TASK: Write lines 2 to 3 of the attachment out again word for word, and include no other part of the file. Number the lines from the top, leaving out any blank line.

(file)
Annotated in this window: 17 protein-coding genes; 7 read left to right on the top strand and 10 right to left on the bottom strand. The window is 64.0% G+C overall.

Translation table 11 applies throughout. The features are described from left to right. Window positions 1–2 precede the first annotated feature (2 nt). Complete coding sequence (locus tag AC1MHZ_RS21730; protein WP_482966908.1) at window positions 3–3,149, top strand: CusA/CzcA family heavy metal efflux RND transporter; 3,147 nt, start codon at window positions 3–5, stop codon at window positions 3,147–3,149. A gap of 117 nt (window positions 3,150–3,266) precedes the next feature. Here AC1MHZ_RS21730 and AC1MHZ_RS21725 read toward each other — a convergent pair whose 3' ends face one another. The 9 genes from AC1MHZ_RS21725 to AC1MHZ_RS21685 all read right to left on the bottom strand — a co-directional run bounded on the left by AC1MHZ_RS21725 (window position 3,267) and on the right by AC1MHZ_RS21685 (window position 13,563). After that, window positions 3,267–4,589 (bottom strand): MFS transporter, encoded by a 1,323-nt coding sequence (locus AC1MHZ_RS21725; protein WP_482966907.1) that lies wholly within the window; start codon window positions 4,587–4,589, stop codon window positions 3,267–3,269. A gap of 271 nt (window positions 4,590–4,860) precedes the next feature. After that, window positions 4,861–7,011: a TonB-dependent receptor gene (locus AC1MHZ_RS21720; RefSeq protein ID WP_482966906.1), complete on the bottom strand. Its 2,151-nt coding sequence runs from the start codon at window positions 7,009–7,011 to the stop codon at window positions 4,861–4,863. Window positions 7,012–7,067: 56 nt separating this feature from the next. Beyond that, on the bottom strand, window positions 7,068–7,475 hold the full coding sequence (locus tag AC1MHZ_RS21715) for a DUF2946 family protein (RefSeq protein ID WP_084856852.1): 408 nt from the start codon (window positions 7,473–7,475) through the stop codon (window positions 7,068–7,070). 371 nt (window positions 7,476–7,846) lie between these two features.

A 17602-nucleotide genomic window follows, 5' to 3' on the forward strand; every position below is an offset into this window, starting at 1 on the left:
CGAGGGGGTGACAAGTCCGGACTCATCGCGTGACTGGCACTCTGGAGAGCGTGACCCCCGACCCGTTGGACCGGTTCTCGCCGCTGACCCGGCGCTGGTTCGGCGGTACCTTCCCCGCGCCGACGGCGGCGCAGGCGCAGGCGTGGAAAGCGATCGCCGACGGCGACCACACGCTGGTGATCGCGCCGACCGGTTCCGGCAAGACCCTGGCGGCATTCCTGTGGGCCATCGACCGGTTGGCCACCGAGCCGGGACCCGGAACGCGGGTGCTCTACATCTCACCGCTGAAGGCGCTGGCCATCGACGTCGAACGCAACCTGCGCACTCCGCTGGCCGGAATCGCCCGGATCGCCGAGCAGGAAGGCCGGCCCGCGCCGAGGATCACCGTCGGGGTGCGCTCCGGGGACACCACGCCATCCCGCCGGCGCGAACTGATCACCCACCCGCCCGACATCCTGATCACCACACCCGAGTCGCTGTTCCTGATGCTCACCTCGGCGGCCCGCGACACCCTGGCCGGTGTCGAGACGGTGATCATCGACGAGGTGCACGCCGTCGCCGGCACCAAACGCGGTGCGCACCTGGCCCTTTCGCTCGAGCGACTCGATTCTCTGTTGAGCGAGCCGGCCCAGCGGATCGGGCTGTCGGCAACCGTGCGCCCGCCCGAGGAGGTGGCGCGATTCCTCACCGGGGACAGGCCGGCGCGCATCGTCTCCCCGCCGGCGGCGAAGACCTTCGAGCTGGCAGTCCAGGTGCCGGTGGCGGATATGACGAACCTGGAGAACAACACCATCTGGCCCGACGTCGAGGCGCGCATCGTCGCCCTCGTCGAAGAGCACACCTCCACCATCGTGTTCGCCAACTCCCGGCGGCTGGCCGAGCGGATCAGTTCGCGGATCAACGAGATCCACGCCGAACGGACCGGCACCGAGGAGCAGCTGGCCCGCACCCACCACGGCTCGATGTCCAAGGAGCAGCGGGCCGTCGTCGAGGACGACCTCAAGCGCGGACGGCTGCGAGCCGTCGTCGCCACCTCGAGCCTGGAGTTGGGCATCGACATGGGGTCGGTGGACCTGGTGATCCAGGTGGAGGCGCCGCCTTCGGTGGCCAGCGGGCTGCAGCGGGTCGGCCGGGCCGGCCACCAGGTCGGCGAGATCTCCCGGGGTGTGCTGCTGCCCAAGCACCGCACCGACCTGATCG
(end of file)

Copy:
Translation table 11 applies throughout. The features are described from left to right. Window positions 1–2 precede the first annotated feature (2 nt). Complete coding sequence (locus tag AC1MHZ_RS21730; protein WP_482966908.1) at window positions 3–3,149, top strand: CusA/CzcA family heavy metal efflux RND transporter; 3,147 nt, start codon at window positions 3–5, stop codon at window positions 3,147–3,149. A gap of 117 nt (window positions 3,150–3,266) precedes the next feature. Here AC1MHZ_RS21730 and AC1MHZ_RS21725 read toward each other — a convergent pair whose 3' ends face one another. The 9 genes from AC1MHZ_RS21725 to AC1MHZ_RS21685 all read right to left on the bottom strand — a co-directional run bounded on the left by AC1MHZ_RS21725 (window position 3,267) and on the right by AC1MHZ_RS21685 (window position 13,563). After that, window positions 3,267–4,589 (bottom strand): MFS transporter, encoded by a 1,323-nt coding sequence (locus AC1MHZ_RS21725; protein WP_482966907.1) that lies wholly within the window; start codon window positions 4,587–4,589, stop codon window positions 3,267–3,269. A gap of 271 nt (window positions 4,590–4,860) precedes the next feature. After that, window positions 4,861–7,011: a TonB-dependent receptor gene (locus AC1MHZ_RS21720; RefSeq protein ID WP_482966906.1), complete on the bottom strand. Its 2,151-nt coding sequence runs from the start codon at window positions 7,009–7,011 to the stop codon at window positions 4,861–4,863. Window positions 7,012–7,067: 56 nt separating this feature from the next. Beyond that, on the bottom strand, window positions 7,068–7,475 hold the full coding sequence (locus tag AC1MHZ_RS21715) for a DUF2946 family protein (RefSeq protein ID WP_084856852.1): 408 nt from the start codon (window positions 7,473–7,475) through the stop codon (window positions 7,068–7,070). 371 nt (window positions 7,476–7,846) lie between these two features.

A 17602-nucleotide genomic window follows, 5' to 3' on the forward strand; every position below is an offset into this window, starting at 1 on the left: